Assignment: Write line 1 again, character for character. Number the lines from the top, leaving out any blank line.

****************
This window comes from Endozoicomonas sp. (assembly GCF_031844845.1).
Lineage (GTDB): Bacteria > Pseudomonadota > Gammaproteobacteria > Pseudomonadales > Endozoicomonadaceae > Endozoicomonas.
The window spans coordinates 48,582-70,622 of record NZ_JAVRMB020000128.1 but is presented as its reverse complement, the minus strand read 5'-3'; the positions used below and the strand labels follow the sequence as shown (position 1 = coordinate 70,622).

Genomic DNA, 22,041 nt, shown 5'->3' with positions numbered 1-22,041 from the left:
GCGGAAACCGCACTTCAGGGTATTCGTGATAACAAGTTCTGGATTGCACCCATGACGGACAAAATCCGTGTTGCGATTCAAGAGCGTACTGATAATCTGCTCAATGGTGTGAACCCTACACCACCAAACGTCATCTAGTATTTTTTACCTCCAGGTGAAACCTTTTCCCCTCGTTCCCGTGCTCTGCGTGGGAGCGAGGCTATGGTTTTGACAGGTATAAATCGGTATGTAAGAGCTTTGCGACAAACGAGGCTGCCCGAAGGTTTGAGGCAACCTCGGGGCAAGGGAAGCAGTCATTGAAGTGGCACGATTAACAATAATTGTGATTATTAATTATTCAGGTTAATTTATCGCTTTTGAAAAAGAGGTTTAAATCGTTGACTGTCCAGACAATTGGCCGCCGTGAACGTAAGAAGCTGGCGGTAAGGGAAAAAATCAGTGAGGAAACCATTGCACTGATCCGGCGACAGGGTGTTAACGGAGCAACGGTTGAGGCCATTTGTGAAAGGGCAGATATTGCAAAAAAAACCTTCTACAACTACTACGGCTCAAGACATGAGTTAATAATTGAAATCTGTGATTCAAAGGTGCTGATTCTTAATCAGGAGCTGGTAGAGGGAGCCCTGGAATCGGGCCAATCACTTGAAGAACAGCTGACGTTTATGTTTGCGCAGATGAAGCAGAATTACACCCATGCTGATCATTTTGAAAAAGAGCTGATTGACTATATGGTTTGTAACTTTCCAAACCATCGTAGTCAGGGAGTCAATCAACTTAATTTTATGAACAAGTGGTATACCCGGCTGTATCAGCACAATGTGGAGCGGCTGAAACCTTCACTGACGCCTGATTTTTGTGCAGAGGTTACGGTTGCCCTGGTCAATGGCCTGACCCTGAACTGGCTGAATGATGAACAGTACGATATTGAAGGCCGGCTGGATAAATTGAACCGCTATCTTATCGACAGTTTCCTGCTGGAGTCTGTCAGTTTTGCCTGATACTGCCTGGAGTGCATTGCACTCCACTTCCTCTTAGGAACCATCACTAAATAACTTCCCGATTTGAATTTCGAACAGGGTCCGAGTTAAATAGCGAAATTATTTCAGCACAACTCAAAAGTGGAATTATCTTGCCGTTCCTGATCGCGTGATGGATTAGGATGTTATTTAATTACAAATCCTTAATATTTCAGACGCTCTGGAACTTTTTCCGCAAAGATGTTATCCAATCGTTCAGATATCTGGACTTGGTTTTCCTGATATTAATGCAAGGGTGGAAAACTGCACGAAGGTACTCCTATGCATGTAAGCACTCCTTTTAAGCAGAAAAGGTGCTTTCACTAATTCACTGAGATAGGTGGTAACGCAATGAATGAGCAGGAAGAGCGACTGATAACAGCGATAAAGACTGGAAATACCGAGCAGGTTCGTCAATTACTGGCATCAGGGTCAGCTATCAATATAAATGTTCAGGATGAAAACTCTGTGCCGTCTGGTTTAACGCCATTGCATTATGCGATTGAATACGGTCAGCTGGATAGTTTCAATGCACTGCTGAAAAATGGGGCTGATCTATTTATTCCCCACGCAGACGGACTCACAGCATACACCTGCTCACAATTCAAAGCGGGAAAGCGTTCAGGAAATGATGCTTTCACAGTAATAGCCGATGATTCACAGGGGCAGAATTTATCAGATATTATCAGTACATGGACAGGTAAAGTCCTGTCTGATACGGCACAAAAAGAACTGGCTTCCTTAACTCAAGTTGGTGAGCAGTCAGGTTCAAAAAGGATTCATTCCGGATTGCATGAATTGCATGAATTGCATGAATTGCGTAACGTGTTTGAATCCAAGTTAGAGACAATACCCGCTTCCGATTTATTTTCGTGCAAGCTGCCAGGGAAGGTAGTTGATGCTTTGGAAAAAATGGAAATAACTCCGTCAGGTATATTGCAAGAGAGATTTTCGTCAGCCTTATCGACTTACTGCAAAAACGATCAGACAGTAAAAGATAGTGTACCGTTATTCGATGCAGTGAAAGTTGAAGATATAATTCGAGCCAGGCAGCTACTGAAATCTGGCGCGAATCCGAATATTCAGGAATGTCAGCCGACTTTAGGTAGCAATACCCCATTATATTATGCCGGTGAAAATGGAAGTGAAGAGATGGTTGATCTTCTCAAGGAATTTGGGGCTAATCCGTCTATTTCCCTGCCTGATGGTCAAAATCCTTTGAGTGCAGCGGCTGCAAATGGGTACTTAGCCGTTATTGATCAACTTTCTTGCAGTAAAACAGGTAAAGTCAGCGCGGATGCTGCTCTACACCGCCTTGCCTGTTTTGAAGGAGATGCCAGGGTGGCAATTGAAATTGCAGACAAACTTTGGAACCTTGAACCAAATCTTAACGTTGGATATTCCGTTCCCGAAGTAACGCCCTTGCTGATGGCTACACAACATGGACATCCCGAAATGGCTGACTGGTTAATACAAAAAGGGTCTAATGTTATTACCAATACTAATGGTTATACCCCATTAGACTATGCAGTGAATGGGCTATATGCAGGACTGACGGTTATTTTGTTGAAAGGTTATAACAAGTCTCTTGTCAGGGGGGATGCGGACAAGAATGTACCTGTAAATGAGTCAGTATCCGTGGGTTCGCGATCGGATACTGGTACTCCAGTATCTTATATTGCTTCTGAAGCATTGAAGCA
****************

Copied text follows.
This window comes from Endozoicomonas sp. (assembly GCF_031844845.1).